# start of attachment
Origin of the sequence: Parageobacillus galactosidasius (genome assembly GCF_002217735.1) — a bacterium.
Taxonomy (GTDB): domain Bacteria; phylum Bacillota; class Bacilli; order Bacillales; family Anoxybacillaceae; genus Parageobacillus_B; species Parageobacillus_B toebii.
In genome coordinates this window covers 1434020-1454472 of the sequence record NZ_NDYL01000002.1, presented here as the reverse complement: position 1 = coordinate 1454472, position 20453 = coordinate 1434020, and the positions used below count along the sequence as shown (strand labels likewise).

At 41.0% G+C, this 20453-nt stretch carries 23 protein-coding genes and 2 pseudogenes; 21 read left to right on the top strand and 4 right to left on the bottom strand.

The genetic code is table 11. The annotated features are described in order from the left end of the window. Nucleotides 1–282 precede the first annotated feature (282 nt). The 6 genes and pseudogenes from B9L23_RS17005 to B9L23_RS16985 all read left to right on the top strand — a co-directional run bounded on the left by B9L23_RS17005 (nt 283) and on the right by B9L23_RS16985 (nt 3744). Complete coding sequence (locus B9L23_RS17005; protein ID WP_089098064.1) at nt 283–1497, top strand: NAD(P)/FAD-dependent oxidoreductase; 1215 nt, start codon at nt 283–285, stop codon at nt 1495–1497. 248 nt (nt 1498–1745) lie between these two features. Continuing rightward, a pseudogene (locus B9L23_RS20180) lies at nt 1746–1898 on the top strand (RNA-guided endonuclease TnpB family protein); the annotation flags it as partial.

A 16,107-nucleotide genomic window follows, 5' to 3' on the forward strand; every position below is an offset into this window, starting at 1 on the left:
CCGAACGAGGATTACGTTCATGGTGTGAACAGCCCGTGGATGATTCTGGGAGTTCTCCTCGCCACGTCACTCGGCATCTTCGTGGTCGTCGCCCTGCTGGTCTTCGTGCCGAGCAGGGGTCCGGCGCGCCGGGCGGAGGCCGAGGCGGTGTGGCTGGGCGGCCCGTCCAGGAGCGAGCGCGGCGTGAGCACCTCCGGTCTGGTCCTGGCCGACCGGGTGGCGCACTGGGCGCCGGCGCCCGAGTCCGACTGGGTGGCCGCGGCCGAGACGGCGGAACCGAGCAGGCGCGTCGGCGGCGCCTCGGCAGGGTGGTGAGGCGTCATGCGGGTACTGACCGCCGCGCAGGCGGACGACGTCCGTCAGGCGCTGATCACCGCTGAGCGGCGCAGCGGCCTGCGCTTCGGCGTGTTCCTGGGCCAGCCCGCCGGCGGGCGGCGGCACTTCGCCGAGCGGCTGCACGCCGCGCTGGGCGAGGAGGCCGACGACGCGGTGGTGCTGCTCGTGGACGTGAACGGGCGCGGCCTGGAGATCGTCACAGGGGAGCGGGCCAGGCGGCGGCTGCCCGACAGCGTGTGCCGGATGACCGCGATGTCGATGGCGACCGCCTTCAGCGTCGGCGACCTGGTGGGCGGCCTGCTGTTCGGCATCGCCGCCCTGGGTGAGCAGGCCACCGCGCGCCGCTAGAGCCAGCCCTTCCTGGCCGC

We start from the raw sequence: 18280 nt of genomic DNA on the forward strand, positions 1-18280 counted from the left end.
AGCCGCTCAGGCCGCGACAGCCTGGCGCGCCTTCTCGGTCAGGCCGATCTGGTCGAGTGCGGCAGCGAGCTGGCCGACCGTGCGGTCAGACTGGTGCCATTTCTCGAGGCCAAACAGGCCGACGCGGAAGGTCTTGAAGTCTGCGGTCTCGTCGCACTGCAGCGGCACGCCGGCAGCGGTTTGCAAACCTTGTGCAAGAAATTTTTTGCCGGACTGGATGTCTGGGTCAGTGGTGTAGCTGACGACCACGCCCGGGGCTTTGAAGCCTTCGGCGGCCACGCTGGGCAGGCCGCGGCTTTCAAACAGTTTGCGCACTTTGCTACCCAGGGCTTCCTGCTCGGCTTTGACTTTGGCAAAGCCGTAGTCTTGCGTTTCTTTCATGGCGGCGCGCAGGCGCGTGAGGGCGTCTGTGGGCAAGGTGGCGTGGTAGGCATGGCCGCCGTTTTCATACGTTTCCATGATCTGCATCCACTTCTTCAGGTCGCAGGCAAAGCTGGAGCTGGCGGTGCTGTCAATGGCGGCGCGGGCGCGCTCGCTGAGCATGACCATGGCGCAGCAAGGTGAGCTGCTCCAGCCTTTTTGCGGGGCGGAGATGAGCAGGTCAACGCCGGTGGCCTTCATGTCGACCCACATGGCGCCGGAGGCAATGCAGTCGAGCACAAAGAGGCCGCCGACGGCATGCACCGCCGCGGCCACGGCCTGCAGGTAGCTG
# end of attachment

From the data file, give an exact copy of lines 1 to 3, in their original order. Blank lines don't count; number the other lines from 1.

Origin of the sequence: Parageobacillus galactosidasius (genome assembly GCF_002217735.1) — a bacterium.
Taxonomy (GTDB): domain Bacteria; phylum Bacillota; class Bacilli; order Bacillales; family Anoxybacillaceae; genus Parageobacillus_B; species Parageobacillus_B toebii.
In genome coordinates this window covers 1434020-1454472 of the sequence record NZ_NDYL01000002.1, presented here as the reverse complement: position 1 = coordinate 1454472, position 20453 = coordinate 1434020, and the positions used below count along the sequence as shown (strand labels likewise).